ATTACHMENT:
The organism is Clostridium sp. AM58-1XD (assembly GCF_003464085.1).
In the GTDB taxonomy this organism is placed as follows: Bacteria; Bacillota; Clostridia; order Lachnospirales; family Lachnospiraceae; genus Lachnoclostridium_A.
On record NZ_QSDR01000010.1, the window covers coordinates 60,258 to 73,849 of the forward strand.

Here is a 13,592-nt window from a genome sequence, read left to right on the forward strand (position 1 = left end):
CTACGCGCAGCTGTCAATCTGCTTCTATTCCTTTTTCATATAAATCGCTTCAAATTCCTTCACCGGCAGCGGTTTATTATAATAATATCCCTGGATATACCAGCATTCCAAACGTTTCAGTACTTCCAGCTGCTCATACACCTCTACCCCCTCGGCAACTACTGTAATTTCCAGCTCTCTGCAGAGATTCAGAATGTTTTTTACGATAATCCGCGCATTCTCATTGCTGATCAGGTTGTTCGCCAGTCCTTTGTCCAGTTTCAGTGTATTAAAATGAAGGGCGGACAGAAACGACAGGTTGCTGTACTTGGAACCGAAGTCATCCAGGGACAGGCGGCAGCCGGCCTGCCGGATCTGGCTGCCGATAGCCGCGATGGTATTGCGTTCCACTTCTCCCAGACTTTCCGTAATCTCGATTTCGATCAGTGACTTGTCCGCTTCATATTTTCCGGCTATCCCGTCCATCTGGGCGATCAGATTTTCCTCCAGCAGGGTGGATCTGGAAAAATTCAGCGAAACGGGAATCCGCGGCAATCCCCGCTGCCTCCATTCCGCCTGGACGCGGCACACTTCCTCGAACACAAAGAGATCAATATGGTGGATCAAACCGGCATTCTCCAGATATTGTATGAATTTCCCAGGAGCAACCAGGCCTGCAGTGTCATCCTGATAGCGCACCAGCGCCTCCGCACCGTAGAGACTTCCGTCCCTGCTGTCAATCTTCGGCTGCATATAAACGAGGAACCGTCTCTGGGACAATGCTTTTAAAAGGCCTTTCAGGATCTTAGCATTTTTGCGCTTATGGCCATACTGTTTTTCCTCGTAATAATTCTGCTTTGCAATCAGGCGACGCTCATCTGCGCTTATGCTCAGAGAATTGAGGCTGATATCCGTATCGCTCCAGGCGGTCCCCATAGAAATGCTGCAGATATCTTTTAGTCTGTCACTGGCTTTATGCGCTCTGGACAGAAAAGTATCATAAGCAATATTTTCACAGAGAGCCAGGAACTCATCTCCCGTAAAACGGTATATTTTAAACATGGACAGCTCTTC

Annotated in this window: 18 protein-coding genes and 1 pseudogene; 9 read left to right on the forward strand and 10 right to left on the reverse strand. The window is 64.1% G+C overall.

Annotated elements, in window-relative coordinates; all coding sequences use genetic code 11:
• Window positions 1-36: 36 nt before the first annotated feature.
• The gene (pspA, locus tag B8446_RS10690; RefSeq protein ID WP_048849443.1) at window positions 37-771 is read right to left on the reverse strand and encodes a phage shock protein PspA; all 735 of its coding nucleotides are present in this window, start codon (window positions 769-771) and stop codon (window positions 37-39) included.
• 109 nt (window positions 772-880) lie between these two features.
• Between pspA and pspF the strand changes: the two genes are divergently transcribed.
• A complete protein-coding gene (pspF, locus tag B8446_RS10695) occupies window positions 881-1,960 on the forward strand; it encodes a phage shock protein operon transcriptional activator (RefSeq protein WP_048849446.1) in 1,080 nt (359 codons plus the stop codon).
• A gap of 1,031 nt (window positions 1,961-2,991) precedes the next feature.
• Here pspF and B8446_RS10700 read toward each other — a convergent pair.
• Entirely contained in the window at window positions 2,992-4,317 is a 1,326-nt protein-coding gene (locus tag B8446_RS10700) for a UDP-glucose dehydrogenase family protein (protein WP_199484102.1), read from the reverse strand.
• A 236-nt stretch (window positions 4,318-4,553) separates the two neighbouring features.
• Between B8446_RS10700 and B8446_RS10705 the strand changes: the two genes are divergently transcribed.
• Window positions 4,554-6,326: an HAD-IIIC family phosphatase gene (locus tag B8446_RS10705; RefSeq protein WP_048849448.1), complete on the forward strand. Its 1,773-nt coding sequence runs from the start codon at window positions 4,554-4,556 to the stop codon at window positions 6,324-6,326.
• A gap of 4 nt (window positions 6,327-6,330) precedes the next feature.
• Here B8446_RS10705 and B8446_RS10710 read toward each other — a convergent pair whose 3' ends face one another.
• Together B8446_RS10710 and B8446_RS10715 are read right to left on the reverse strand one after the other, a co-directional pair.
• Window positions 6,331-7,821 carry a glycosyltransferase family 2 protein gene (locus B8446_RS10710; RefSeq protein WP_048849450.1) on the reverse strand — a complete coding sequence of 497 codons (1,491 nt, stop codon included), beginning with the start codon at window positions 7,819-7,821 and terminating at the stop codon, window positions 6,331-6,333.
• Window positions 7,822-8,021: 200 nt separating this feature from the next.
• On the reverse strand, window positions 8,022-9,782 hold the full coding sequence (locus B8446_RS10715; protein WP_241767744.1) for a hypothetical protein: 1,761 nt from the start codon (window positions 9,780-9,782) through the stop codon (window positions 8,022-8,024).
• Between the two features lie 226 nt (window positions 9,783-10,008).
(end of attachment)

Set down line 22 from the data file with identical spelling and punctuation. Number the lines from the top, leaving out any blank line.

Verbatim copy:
• Window positions 6,331-7,821 carry a glycosyltransferase family 2 protein gene (locus B8446_RS10710; RefSeq protein WP_048849450.1) on the reverse strand — a complete coding sequence of 497 codons (1,491 nt, stop codon included), beginning with the start codon at window positions 7,819-7,821 and terminating at the stop codon, window positions 6,331-6,333.